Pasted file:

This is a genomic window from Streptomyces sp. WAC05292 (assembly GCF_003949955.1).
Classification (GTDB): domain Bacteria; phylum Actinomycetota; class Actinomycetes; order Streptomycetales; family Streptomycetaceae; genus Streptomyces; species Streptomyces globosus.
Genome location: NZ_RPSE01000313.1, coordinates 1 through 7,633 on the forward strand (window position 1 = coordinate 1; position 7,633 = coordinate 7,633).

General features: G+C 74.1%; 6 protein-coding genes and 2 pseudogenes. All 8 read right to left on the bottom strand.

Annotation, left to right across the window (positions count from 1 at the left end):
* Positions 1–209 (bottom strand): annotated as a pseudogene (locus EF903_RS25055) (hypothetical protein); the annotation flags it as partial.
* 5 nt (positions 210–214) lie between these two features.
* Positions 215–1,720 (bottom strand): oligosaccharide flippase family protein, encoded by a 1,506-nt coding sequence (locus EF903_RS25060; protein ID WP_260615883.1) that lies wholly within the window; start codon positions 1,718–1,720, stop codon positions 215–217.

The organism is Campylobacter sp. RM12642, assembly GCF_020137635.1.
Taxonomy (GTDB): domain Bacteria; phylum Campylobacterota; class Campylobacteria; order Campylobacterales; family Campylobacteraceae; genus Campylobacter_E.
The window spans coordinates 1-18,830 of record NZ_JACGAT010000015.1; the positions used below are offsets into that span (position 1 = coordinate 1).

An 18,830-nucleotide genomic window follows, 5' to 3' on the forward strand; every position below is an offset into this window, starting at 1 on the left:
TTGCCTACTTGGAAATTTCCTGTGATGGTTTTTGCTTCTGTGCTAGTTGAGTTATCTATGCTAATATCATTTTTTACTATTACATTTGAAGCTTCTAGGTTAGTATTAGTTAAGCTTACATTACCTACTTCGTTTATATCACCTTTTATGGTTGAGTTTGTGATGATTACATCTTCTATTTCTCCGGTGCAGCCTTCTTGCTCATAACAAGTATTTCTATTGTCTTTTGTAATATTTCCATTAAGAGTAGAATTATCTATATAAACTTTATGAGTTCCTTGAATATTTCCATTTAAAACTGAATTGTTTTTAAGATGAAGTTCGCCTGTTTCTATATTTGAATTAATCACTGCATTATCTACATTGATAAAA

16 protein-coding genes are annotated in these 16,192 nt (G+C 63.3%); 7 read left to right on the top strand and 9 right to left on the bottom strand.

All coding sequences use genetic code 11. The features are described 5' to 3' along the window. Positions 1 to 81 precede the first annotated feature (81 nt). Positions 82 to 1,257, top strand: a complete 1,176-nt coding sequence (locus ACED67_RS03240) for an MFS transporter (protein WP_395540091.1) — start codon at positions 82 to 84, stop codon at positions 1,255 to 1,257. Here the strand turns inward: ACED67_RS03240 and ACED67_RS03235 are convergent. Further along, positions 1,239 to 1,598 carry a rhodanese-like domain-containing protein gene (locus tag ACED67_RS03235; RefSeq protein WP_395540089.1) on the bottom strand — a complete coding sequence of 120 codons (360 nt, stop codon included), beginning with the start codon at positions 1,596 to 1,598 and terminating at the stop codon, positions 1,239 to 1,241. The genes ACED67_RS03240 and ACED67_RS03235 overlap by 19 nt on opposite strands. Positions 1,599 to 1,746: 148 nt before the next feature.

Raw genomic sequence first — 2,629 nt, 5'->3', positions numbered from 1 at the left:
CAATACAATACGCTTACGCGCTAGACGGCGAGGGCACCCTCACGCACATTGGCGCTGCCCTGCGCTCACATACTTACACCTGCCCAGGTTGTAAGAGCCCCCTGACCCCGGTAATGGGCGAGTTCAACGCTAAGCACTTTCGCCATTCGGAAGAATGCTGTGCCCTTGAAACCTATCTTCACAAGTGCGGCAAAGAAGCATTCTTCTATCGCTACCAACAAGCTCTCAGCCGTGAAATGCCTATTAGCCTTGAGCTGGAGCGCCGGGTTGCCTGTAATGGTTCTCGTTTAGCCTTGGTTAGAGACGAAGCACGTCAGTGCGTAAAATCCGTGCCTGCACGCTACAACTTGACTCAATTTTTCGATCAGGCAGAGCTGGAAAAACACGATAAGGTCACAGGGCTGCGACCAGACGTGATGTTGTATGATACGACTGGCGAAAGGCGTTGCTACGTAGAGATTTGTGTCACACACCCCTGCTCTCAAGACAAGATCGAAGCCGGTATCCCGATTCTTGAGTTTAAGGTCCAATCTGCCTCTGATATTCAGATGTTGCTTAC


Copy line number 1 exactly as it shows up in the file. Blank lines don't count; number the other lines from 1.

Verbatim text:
This is a genomic window from Streptomyces sp. WAC05292 (assembly GCF_003949955.1).